Democratizing the Union at UC Berkeley: Lecturers and Librarians in Solidarity
Published Web Locationhttps://doi.org/10.1353/lib.2019.0043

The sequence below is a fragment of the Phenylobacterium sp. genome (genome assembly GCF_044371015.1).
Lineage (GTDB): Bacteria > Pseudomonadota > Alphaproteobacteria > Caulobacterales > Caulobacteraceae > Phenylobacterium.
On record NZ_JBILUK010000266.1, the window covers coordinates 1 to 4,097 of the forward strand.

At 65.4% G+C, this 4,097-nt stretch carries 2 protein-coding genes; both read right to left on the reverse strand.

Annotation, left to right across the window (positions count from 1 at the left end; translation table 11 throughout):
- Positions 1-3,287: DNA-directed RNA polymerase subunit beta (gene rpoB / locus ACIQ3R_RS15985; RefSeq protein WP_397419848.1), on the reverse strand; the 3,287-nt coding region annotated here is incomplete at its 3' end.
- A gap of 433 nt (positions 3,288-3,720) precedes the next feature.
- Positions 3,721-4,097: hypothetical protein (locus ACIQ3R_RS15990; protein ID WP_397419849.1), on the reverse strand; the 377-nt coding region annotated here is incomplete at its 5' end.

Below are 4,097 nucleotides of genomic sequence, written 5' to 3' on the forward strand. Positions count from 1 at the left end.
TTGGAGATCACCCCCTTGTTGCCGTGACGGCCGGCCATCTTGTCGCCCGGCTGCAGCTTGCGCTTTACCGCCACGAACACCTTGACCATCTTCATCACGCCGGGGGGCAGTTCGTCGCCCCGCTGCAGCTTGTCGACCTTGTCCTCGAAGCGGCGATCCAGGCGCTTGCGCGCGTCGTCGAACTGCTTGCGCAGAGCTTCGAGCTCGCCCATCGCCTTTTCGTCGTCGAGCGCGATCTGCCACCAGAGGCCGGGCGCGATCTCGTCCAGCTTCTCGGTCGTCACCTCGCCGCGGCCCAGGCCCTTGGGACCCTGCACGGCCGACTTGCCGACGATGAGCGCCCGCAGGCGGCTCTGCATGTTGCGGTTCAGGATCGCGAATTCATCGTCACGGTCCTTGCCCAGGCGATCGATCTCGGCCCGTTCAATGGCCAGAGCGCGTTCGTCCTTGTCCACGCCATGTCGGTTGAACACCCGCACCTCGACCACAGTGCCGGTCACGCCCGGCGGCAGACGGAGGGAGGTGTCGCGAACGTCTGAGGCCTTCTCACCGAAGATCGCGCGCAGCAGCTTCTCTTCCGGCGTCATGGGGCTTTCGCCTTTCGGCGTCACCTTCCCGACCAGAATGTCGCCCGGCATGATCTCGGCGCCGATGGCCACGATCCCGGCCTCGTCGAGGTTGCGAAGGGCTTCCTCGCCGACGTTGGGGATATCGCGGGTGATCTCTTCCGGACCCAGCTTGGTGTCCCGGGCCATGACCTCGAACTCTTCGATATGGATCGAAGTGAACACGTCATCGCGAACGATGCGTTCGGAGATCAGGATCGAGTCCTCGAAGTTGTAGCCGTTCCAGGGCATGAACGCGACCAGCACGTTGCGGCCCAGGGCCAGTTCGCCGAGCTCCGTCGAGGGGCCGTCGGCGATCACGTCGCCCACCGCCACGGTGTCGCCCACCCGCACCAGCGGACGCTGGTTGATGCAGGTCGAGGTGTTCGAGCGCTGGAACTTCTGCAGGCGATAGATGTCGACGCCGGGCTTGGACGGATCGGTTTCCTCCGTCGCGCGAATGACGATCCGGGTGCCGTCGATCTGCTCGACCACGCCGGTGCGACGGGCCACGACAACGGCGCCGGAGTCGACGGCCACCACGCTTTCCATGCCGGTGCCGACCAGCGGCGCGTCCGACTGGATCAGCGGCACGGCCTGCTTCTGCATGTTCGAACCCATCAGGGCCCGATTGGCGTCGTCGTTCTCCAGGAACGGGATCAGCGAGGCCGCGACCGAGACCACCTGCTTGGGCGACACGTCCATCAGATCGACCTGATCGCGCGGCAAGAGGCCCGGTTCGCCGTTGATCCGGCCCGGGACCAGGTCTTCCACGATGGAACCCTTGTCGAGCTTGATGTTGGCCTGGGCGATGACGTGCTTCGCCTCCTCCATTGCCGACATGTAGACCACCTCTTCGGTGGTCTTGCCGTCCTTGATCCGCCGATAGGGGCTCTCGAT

This article explores how librarians and lecturers at the University of California, Berkeley, worked together to make their union more participatory in a context of increasing corporatization in public higher education. Written as a case study, we examine this ongoing revitalization process initiated by lecturers in the summer of 2016 and how it transformed librarian activism and bargaining strategy. For context, we also examine the history and unique nature of the University Council–American Federation of Teachers, the union representing both librarians and lecturers. We discuss why librarians had become ambivalent about their union and how an active group of librarians changed the culture in the organization and worked to bring members' voices into the 2018/2019 librarian contract negotiations. Engaging membership and encouraging participation required a group of committed organizers, with the support of paid union staff, to actively seek feedback from members, to communicate regularly, and to organize solidarity events. Throughout this process, the local worked to build coalitions with other campus unions, and members became increasingly aware of the important role unions play in protecting and advancing the mission of a public university and as a site for social justice activism.